By Greg Bakos, PE
The reality is alarming: a rising United States (US) obesity rate, soaring medical costs, and a startling decline in US life expectancy. Across the country, health professionals and lawmakers, alike, agree that something must be done to reverse the trends. Our sedentary lifestyles are literally killing us—and our built environment and historical development patterns are partially to blame. Fortunately, Healthy Community Design (HCD) can help.
Healthy Community Design involves designing communities and their built environment in a way that encourages people to live healthy lives. It takes a holistic approach to this goal by providing active transportation options, increasing access to healthy food, improving social connectivity and sense of community, promoting good mental health, and ensuring social equity for all community members. Planning, designing, and redeveloping our towns and cities with HCD principles in mind can help New Hampshire municipalities achieve great public health, community, and economic benefits.
The Importance of Taking a Healthy Community Design Approach
In 2016, the National Center for Health Statistics reported that US life expectancy declined for the first time in 22 years, with physical inactivity and unhealthy diet second only to tobacco use as the main cause of premature death. Associated with heart disease and diabetes, obesity is responsible for an estimated $147 billion in medical costs annually. More alarming, the US adult obesity rate is projected to reach 43% of the population by 2018.
These concerns can also be felt on a local level. Drawing on data released by the Centers for Disease Control and Prevention (CDC), the New Hampshire Department of Health and Human Services (NHDHHS) has reported that approximately one in four adults is obese here, with some counties spiking as high as nearly one-third of adults. While these numbers may compare favorably to national averages, New Hampshire ranks second in adult obesity among the New England states, behind Maine, and our obesity rate has risen sharply since 1990, for example, when it was around 10%. Recognizing the need for action, the NHDHHS’s NH State Health Improvement Plan 2013-2020 sets a goal of reducing this average to 23% by 2020. By adopting HCD principles, New Hampshire’s municipalities can play an important role in helping to improve this picture.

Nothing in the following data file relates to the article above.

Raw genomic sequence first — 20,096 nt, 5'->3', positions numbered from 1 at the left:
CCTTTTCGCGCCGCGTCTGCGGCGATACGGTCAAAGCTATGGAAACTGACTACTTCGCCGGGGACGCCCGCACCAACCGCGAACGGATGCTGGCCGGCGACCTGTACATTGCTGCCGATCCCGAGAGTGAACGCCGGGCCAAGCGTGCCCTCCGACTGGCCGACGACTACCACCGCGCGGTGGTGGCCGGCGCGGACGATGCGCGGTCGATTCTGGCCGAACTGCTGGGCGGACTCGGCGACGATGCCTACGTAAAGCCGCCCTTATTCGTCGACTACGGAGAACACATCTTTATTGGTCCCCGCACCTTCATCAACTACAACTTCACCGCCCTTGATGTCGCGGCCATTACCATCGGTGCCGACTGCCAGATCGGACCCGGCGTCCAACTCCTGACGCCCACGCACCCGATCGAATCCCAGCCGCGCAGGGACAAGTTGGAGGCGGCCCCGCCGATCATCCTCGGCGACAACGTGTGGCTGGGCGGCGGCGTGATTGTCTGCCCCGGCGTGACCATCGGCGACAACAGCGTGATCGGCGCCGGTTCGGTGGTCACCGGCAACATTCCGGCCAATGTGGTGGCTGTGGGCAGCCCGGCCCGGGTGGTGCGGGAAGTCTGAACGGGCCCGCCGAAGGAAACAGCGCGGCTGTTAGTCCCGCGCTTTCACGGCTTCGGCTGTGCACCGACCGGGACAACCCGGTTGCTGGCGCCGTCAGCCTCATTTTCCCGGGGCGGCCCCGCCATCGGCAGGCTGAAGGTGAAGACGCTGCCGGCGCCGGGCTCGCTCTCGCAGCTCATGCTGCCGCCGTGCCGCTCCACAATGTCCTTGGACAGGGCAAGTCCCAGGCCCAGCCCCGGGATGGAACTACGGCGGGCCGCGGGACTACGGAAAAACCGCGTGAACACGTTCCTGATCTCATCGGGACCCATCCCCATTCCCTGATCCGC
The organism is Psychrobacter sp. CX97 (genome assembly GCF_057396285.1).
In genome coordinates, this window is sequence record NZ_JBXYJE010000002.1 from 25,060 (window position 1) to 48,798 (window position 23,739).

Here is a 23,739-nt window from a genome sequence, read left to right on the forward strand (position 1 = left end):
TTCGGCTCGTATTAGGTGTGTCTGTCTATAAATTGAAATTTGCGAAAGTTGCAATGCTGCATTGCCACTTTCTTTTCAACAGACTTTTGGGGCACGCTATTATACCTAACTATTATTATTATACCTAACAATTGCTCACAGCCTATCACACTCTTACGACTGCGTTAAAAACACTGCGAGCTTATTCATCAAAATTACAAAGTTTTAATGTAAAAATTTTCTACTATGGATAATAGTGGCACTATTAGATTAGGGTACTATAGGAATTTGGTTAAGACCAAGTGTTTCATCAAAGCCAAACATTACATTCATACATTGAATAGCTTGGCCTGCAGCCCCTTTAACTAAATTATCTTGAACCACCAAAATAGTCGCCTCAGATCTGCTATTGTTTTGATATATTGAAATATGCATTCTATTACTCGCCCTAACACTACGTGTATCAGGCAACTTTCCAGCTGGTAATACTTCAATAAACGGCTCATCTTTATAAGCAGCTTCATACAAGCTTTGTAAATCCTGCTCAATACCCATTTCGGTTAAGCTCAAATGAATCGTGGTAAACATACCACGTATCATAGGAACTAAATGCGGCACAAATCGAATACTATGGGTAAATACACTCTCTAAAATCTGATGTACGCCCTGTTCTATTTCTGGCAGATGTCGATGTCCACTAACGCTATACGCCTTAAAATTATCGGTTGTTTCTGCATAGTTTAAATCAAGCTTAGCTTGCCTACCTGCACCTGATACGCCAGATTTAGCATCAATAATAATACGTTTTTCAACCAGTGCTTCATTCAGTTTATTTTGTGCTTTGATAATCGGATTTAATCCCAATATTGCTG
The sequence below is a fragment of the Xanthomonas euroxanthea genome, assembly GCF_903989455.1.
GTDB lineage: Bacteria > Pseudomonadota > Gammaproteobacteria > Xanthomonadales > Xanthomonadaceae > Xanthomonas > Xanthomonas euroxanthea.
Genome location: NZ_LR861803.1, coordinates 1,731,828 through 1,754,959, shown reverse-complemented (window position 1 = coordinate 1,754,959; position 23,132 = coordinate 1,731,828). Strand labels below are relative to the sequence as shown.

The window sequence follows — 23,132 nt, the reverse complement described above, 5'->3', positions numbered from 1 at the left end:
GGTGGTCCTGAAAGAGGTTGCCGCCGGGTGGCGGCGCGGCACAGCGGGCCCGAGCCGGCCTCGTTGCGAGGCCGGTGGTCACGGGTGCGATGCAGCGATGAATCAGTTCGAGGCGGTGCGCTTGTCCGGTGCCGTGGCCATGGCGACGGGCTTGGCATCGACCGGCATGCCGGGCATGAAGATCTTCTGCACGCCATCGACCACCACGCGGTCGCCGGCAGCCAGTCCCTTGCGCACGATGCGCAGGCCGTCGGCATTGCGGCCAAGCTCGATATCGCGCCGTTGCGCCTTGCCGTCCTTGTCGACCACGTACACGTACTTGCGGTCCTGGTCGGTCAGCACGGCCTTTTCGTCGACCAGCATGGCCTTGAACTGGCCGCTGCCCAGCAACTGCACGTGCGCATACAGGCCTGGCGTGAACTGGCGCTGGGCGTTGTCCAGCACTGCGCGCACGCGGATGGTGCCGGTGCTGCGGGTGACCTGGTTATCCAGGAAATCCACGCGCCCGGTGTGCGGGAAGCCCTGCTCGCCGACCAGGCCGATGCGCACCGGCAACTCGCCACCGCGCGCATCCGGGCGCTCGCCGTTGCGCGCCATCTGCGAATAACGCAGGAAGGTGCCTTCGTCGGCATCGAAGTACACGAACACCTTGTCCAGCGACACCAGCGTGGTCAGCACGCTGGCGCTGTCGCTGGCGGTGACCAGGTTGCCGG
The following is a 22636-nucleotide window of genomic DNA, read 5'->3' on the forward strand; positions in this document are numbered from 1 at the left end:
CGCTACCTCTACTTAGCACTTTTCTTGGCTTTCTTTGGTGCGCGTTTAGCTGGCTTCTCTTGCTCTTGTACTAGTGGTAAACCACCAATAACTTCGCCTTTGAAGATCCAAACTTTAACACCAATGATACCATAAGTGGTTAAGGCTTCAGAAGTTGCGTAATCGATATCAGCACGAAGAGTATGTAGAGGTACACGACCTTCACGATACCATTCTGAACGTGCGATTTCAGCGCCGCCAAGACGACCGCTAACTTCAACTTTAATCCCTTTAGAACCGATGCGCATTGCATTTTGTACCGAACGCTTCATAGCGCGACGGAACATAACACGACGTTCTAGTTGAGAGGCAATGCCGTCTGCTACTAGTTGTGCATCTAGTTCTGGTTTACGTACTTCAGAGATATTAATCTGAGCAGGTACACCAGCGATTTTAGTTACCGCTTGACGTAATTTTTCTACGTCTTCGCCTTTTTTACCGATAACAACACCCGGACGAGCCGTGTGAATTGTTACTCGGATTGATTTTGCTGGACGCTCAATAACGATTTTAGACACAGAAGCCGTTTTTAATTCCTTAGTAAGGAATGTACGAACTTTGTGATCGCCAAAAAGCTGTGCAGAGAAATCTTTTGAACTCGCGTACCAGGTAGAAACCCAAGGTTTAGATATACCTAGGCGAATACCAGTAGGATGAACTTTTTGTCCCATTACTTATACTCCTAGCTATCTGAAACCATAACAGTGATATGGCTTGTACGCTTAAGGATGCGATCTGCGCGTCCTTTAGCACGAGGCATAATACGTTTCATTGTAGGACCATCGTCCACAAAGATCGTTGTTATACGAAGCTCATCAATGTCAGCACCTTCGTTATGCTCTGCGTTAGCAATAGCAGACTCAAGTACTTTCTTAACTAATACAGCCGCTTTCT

The Relationship Between Health and the Built Environment
People’s ability and inclination to make healthy choices and live healthy lives is influenced by the degree to which their community supports and encourages physical activity. According to Dr. Richard Jackson, a professor at the UCLA Fielding School of Health who has helped pioneer wellness design, “We have built America in a way that is fundamentally unhealthy. Where you live is a big predictor of how long you’re going to live. Our challenge is to redesign the built environment for health.”
Key contributors to a Healthy Community include:
The need to design with health in mind is clear, and our challenge in New Hampshire will be to develop policies and practices that redevelop the built environment in ways that improve public health.
The Healthy Community Design Approach
Healthy Community Design involves much more than specific engineering techniques. It requires an understanding of how communities function and finding better ways to connect people of all ages and economic backgrounds with their places of employment, schools, social services, recreation facilities, healthy food outlets—and, ultimately, each other.
When done properly, HCD engages the entire community in establishing guiding design principles. Examples of HCD principles include:
Every new project and initiative should be evaluated with the community’s established design principles, goals, and objectives, and it should be examined as part of a whole, instead of as singular improvements.
Get Healthy—or Get Left Behind
Health is fast becoming a competitive advantage for cities and towns. People crave places that are walkable and that have active transportation options—and real estate values in areas offering these features are often higher as a result. The Millennials in particular are demanding healthy choices, and they are willing to move to communities where they do not solely depend on automobiles for travel. In the effort to attract or retain the best and brightest emerging professionals, New Hampshire communities are competing with cities like Boston; Portland, Maine; and Burlington, Vermont.